When I was in Door County, Wisconsin last weekend, I stopped in the village of Ephraim and visited one of the more famous buildings on the peninsula. (The county is the northeastern bit of Wisconsin that sticks out into Lake Michigan like a thumb.) The building is famous enough – it’s even on the National Register of Historical Landmarks.
Historically, here at the Anderson Warehouse – built in 1895 – visiting boaters have “signed” the warehouse walls with their boats’ names and the year or years they have docked here.
The city fathers of Ephraim have even posted a sign which “encourages boaters and visitors to continue the tradition by being creative but tasteful when adding nautical names to the walls.”
They give some instructions: “Inappropriate words or symbols will not be tolerated. Do not use spray paint, carve or scratch the wood.”
And then they give a warning: “Persons caught defacing public property inappropriately will be prosecuted to the fullest extent.”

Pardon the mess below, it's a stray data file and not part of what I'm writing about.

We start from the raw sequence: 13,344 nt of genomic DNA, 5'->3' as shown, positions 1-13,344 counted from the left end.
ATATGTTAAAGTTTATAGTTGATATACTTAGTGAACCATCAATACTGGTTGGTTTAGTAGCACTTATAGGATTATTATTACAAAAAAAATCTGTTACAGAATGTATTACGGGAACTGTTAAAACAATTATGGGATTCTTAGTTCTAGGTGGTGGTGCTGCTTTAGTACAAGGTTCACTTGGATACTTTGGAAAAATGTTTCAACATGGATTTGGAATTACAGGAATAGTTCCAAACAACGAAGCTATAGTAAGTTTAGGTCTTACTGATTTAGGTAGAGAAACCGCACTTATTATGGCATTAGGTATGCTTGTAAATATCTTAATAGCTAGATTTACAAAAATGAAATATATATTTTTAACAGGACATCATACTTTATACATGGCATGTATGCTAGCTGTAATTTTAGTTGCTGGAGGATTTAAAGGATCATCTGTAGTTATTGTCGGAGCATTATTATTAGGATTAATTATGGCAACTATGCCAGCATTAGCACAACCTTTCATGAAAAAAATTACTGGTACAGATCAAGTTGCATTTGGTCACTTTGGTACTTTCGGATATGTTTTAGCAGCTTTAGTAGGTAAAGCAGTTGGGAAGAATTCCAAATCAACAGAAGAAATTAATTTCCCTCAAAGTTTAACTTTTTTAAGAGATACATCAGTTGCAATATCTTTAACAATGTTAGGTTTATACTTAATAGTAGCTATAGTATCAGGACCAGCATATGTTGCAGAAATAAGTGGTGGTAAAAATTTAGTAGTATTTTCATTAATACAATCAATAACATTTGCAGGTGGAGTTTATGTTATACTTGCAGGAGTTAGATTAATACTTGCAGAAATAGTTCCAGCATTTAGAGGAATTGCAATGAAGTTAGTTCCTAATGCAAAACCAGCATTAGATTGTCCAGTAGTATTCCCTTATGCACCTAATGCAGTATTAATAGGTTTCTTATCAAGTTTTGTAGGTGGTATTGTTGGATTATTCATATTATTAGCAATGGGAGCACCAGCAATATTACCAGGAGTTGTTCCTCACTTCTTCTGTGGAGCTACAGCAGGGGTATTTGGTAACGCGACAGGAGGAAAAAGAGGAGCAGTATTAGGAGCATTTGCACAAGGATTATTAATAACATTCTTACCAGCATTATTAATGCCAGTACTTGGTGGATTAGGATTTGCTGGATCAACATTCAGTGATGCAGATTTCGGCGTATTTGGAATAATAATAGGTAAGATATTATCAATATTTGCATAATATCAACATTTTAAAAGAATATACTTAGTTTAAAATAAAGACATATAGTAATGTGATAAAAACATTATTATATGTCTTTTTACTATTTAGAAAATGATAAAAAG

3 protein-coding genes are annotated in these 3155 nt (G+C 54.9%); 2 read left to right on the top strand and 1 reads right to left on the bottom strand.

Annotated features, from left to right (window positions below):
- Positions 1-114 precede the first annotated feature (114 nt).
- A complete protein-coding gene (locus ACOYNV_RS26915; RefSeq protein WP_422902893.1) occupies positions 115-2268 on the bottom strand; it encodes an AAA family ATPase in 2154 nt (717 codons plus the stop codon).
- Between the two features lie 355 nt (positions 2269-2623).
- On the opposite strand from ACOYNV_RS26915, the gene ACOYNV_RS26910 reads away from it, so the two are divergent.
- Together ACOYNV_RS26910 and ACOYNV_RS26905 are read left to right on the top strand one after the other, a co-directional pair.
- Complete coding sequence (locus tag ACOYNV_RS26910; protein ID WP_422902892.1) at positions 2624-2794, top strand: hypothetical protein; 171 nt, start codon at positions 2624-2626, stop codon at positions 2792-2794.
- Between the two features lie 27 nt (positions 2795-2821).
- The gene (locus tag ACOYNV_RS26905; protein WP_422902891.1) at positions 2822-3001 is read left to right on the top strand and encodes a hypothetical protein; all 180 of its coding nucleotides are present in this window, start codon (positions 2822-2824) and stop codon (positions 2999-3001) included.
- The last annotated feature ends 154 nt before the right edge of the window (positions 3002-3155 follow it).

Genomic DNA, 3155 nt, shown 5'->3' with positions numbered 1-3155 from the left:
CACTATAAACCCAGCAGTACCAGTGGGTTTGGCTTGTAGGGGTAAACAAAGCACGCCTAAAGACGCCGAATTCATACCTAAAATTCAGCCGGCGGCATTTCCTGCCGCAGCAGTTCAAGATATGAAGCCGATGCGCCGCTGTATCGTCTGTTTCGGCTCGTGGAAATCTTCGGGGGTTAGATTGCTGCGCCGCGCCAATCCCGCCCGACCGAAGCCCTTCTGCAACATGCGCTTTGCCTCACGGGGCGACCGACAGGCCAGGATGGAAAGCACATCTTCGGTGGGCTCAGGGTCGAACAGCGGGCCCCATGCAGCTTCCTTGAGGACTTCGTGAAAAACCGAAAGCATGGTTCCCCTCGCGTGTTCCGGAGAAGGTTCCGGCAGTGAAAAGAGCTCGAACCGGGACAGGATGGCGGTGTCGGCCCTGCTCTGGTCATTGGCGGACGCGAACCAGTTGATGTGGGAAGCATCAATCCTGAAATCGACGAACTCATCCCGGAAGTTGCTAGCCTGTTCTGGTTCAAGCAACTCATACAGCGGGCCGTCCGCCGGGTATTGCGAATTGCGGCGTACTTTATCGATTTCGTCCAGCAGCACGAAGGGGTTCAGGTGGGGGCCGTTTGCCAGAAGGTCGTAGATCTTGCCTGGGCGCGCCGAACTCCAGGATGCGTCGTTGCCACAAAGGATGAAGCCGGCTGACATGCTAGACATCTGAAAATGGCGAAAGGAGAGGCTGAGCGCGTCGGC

NOTE the word inappropriately. You have everyone’s blessing to deface the public property all you wish, as long as you do it appropriately.
I love some of the boats’ names: Desire III, My Sin, Big Bender III, Easy Rider. I really do understand the temptation to be creative when naming your craft. I own half of a little fishing boat and I have always wanted to christen it King Lure, but the other owner refuses. I don’t understand why . . .
Lots of birthdays, marriages, anniversaries are noted. It’s rather fun to read.
And look, I even found my own name! I’m thinking every town should have a graffiti wall of their very own.